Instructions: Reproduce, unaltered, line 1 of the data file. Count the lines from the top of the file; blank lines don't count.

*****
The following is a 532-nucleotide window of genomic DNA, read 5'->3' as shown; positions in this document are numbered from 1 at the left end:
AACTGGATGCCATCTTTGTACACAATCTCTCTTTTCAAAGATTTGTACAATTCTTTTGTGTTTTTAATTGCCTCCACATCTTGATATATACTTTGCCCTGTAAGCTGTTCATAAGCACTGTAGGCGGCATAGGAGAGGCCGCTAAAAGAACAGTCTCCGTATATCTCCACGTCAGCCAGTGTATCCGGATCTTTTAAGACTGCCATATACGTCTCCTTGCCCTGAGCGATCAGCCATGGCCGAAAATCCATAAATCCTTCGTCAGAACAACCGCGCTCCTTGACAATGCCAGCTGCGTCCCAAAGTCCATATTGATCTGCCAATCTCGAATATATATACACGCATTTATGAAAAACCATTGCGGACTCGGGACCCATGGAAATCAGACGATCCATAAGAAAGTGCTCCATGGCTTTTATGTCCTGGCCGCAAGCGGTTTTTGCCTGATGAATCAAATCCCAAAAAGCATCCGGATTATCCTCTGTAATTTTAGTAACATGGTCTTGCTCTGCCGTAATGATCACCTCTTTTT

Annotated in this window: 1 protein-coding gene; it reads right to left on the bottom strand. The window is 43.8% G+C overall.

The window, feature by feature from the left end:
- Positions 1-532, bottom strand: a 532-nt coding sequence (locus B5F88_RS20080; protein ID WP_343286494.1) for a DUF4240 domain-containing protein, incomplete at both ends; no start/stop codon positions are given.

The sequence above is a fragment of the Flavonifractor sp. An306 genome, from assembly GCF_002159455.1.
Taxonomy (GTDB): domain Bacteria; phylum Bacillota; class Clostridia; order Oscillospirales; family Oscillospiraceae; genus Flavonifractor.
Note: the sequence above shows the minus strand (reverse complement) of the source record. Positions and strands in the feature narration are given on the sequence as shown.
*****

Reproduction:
The following is a 532-nucleotide window of genomic DNA, read 5'->3' as shown; positions in this document are numbered from 1 at the left end: